31 May 2006
Key quote: "Watch out: sex on a whim can lead to feelings of love for a person who is entirely wrong for you." You don't say.... Anyone else hear a Tina Turner song playing in the background?
29 May 2006
Watched yesterday the Pacino Merchant of Venice and was moderately impressed with the performances. Pacino, of whom I had expected the worst, was refreshingly restrained (by his standards, at least), though he continues as ever to rely on a lot of the same tics and mannerisms that have become his trademarks. The real discovery was Jeremy Irons, who managed to give Antonio a subtle nobility that few actors have been able to give the part. Unfortunately, the movie does the typically corrective re-rendering of the play that I find too apologetic by half. When the film opens with title cards explaining the plight of the Jews in Venice, one knows well in advance that the story will be redone against contemporary templates of ambiguity and irony, and so become the implied tragedy of Shylock. So, yes, the film is sensitive and nuanced-- and finally quite bloodless. In fact, the film alternates between being melancholic and phlegmatic, with predictably ponderous results. I remain convinced that we can't make nicey-nice with Shakespeare, nor with Merchant in particular, which I think needs to be treated in much the same ways that we currently treat Measure for Measure and All's Well That Ends Well, as dark comedies (and cynical allegories) in which none of the characters are especially admirable. Ultimately, I think we're more uncomfortable with Merchant than it is with us. What that means, I'll leave you to decide.
28 May 2006
FOLLOW-UP: Mr Owen, it seems, has been cast to play Sir Walter Raleigh in the sequel to Elizabeth tentatively titled Elizabeth: The Golden Age. Reason enough perhaps to send Mr Owen back to Coventry? (RK will know what I mean.) Today to spend watching Elizabeth again, followed by Al Pacino's The Merchant of Venice, the latter being cause for some trepidation on my part. One haws, after all, to see Scent of a Christian or Jewface: "Antonio! Say hello to my little friend!!! Hoo-waaah!!!"
27 May 2006
Also, in a few short takes (well, they were supposed to be short....):
- RK has brought to my attention the British project of restoring a valued portrait of John Donne, which is especially intriguing for those of us with an interest such matters;
- The Weekly Standard has a review of the new book on F.R. Leavis, and though Leavis is by-and-large a figure of much (deserved) distaste, the central problem of the article on it warrants concern here, specifically that of the professionalization of literary studies. A dozen years ago, I'd surely have argued with great vigour and pompousity about the virtues of it; now, however, I'm much, much less certain, and in fact increasingly inclined to argue for the need for the informed amateur reader in cultural discussion. Academic studies of literature these days do tend to belong more to the social sciences than to literary studies proper, as evidenced most plainly by the sickening consolidation of English Departments into cheaper, broader and sillier departments with the label "Cultural Studies." Wonder if your local English department has been so debased? Check its course calendar and see if it is offering more courses in graphic novels and the Oprah Effect than on Sterne or Milton; if the former, it is not an English department really, but a pastiche of one. I'm all for interdisciplinarity-- up until the point at which such interdisciplinarity becomes little more than a means to study everything but literature, otherwise known as the interdisciplinarity that evades discipline. If this makes me sound like a crank à la Harold Bloom, so be it.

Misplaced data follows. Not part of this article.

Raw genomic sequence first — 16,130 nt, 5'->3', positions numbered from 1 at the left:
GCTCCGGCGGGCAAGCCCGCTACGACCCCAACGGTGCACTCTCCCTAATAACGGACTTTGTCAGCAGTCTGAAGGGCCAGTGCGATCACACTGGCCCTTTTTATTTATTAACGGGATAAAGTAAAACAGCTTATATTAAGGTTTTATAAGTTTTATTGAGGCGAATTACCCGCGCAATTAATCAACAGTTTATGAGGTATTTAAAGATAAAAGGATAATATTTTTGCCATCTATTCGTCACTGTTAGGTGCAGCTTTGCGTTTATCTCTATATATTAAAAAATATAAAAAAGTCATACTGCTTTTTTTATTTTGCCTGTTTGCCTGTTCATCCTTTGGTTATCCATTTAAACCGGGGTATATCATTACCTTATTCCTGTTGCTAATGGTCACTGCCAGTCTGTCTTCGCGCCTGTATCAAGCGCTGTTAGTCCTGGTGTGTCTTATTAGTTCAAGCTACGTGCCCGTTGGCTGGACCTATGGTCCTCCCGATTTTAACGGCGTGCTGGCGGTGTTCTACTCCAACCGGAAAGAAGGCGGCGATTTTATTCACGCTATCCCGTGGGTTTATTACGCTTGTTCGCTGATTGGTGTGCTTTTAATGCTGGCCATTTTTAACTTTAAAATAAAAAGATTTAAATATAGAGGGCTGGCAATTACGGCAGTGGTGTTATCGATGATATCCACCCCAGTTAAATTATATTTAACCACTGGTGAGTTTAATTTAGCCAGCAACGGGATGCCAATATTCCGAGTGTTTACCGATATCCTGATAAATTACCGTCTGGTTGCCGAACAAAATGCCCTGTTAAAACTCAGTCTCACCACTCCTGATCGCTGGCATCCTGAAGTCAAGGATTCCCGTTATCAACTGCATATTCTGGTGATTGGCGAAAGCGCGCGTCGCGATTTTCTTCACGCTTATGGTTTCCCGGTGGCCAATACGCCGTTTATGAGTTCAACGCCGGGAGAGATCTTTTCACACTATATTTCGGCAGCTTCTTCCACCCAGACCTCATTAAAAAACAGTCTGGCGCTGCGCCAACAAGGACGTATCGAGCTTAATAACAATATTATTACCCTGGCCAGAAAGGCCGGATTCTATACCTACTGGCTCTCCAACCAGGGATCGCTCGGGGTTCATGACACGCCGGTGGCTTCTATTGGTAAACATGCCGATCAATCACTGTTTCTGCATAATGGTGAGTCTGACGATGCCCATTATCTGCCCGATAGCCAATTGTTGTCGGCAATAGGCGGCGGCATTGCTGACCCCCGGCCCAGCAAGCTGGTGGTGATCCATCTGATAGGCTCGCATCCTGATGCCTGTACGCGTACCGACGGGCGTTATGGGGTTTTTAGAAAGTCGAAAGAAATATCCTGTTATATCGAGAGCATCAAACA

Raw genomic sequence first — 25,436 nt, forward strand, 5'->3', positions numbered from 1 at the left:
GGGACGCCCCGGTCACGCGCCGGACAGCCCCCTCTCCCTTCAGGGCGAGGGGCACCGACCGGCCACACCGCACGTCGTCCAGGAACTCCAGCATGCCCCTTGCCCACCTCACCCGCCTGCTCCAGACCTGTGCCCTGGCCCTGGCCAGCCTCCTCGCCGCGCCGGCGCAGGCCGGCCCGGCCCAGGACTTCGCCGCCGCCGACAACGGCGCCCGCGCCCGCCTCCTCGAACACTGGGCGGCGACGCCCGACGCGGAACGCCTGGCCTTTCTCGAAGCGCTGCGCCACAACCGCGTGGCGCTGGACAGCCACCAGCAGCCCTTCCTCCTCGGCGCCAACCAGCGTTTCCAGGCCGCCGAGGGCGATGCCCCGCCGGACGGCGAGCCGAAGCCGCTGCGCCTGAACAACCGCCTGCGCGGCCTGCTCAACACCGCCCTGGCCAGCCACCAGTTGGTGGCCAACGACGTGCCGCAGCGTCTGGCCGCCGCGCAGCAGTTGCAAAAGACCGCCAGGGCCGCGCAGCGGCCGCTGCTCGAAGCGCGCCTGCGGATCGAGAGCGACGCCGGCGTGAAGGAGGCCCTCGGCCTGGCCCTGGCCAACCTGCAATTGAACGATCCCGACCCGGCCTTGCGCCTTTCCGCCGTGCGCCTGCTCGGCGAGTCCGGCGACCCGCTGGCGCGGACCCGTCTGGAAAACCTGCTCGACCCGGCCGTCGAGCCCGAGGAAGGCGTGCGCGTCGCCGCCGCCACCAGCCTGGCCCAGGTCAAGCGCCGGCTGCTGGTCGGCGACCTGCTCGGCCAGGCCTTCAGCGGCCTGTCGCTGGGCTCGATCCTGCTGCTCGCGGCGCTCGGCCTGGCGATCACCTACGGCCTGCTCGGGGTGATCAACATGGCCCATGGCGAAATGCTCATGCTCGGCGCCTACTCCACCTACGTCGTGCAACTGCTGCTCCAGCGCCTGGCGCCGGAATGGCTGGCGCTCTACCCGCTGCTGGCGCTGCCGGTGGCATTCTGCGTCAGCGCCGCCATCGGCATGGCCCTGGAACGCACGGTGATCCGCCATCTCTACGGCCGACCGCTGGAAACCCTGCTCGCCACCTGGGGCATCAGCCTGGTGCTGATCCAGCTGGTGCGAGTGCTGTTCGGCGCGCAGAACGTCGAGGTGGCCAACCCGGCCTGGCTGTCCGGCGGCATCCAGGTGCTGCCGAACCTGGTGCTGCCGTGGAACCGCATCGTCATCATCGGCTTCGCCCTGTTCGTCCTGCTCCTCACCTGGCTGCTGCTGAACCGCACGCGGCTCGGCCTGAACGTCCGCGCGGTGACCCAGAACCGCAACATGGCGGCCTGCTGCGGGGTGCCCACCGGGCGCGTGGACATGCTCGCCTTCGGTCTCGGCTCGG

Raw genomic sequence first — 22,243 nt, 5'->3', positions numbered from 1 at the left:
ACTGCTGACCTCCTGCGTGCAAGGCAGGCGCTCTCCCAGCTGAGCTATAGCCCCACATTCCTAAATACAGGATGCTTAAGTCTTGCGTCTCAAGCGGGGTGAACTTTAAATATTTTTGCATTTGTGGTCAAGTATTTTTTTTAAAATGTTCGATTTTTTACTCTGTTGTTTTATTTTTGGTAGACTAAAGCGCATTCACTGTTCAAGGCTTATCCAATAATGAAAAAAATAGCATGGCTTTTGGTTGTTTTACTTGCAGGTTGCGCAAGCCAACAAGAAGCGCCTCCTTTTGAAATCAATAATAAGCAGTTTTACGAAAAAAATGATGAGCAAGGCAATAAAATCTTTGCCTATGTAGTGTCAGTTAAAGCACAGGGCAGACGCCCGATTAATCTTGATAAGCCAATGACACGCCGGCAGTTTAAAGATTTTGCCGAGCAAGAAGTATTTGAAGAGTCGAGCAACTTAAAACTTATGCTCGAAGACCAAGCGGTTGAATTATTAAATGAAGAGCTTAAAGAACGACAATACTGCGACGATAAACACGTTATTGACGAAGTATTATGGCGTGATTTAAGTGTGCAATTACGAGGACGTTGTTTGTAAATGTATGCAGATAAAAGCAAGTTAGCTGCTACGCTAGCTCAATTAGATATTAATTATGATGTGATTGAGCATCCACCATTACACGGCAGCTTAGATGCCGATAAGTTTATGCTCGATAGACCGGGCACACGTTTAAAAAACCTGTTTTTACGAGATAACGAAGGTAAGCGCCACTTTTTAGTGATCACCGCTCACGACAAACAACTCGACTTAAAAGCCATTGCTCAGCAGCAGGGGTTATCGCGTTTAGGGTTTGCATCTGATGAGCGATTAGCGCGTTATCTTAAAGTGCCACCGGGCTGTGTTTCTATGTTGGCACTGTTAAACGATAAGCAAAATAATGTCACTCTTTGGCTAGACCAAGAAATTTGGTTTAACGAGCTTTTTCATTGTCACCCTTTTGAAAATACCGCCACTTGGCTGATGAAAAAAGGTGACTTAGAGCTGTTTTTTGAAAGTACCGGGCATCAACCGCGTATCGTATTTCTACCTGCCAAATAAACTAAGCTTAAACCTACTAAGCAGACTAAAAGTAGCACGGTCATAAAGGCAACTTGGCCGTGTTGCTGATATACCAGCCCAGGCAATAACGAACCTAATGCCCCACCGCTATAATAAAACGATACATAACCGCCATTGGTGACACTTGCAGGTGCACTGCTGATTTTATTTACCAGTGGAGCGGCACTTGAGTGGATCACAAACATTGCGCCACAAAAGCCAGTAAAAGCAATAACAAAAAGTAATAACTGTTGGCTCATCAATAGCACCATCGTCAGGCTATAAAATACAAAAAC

- ... And as if by example: this article from the BBC on The Simpsons reminds me all-too-well of the persistent over-reaching by so many contemporary punditistes. Make no mistake: I love The Simpsons as much as anyone, but articles like this one neglect the obvious for the sake of pursuing the grandiose. The obvious, in this case, is the first rule of modern comedy: Whatever else you're trying to do, always get the laugh first.In the case of The Simpsons, that very often means going for the ridiculous joke just because it's there. Such articles smack to me of Pirandello: they're about six observations in search of a proclamation.
- Of last, in full disclosure, such things are the sorts of statements I used to make when I was an academic nipper. I try not to make them too much now, even if I occasionally lapse into doing so. Sometimes I think the desperate quest to demonstrate one's relevance indicates desperation-- and effectively renders the quest an act of self-service rather than one of intellectual service.
26 May 2006
22 May 2006
21 May 2006
She will surely be livid with me for calling attention to it, but today is Zelda's something-somethingth birthday, and this blog of course wants to wish her a great one and many happy returns. Discretion prevents me from including an actual picture of her here, or (temptation of temptations) revealing her nouvelle age, so I'll instead reproduce one of her own self-portraits in which she does one of her very favourite things, mainly mocking the Not-So-Good Doctor, whom we all know is only ever an innocent bystander to her savagery. Have a happy, tingly and ecstatically misanthropy-filled birthday, kiddo.
12 May 2006
11 May 2006
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